The Betting Act of 1953 is the first and perhaps the most restricting law touching upon all types of gambling activities in Malaysia. Consequently, it’s very difficult to bypass, and anyone caught operating a so-called betting house must bear responsibility. The penalty under this act is up to 200,000 MYR, as well as up to 5 years in jail. While the Betting Act of 1953 remains harsh towards authorities that keep and operate betting houses, it’s mostly ignorant of the activities of individual gamblers, which cannot be applied to Sharia Law.
The Common Gaming Houses Act of 1953 is an additional law that covers any other possible form of gambling, apart from sports betting. Under this legislation, any Malaysian citizen caught gambling must be charged a penalty of up to 5,000 MYR and become subject to 6 months in jail. This law encompasses the so-called gambling houses – that is to say, every location in which Malaysian citizens can gamble.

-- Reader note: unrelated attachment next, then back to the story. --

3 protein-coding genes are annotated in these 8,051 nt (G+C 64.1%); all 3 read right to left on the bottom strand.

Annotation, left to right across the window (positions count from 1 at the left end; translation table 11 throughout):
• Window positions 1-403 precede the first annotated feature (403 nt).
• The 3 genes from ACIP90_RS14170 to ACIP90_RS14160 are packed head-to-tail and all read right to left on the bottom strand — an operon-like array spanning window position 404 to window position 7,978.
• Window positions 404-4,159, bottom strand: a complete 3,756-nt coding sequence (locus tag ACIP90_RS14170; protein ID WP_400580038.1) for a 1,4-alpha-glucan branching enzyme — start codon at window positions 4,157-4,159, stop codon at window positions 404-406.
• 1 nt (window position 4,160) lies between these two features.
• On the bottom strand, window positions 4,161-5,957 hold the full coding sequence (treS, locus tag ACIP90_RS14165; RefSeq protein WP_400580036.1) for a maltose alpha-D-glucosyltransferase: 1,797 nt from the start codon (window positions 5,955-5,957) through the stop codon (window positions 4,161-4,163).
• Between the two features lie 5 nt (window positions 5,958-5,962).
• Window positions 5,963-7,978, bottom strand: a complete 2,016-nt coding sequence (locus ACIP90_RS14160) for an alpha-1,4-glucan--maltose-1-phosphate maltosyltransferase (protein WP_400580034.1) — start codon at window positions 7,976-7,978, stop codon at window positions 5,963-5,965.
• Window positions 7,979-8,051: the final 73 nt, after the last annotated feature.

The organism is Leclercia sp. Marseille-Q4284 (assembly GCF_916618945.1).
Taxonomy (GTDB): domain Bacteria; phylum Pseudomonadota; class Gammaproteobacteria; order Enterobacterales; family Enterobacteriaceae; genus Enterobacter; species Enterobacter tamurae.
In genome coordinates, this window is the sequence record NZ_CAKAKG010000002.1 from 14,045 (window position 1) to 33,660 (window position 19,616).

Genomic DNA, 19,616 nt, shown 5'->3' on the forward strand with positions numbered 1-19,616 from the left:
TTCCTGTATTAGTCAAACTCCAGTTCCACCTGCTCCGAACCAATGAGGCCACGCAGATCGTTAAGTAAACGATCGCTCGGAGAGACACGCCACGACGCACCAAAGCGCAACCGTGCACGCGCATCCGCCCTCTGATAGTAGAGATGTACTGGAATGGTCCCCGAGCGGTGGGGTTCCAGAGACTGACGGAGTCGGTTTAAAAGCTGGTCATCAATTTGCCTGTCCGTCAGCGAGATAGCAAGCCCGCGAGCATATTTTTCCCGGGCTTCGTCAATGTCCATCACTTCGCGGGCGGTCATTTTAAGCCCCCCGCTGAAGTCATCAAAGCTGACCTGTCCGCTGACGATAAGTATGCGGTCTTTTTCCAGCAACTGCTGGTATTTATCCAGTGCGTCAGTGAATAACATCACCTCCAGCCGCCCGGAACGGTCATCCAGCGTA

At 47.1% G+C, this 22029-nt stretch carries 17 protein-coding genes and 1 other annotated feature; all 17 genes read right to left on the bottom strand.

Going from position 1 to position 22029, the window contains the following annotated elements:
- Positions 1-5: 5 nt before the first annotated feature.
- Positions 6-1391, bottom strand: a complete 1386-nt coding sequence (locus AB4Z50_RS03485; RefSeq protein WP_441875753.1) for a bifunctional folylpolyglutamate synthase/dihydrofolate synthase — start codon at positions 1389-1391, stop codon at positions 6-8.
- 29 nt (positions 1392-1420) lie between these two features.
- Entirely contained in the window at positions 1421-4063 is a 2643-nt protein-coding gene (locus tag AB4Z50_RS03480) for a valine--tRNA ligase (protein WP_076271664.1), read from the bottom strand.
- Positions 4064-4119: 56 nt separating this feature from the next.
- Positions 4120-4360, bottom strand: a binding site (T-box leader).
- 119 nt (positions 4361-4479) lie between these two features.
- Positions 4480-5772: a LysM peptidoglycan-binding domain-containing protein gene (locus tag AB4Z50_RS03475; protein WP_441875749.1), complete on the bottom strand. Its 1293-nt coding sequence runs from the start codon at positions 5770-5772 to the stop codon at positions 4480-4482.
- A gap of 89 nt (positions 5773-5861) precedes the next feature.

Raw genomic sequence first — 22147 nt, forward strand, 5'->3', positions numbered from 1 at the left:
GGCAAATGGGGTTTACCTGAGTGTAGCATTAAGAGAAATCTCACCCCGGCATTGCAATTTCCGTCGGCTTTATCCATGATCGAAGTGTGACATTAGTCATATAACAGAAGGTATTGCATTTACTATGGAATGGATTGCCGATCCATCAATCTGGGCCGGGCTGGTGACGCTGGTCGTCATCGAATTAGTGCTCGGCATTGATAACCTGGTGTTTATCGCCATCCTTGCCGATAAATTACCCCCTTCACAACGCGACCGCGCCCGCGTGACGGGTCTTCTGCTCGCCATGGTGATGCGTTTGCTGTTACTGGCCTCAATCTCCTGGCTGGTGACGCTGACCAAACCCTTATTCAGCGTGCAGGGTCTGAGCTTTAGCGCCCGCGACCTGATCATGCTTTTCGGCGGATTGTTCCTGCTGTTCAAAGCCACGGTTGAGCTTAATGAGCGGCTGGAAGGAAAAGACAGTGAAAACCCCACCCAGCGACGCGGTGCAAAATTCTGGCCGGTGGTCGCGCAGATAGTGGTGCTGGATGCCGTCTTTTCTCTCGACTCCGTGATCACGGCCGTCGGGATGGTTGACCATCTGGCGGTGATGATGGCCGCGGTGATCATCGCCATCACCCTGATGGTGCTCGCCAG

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Another grave restriction on gambling activities in Malaysia is Sharia Law. Given that over 60% of the country’s population is Malay, Islam is the mandatory religion for them, as stated by the Malaysian Constitution. Under Sharia Law, all forms of gambling are strictly prohibited. As a result, the majority of the Malaysian population is bound by this legislation, hence, forbidden from engaging in any type of gambling or sports betting activities.